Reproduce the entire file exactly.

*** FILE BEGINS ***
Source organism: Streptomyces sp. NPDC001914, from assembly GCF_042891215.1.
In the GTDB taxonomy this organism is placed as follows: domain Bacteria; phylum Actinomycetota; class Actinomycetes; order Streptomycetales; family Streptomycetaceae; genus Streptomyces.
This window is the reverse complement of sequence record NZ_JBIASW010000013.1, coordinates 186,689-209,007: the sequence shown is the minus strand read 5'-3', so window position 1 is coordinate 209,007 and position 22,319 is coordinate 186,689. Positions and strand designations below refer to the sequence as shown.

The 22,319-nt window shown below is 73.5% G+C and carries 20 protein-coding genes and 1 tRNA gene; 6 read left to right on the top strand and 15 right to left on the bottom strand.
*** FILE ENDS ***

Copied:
Source organism: Streptomyces sp. NPDC001914, from assembly GCF_042891215.1.
In the GTDB taxonomy this organism is placed as follows: domain Bacteria; phylum Actinomycetota; class Actinomycetes; order Streptomycetales; family Streptomycetaceae; genus Streptomyces.
This window is the reverse complement of sequence record NZ_JBIASW010000013.1, coordinates 186,689-209,007: the sequence shown is the minus strand read 5'-3', so window position 1 is coordinate 209,007 and position 22,319 is coordinate 186,689. Positions and strand designations below refer to the sequence as shown.

The 22,319-nt window shown below is 73.5% G+C and carries 20 protein-coding genes and 1 tRNA gene; 6 read left to right on the top strand and 15 right to left on the bottom strand.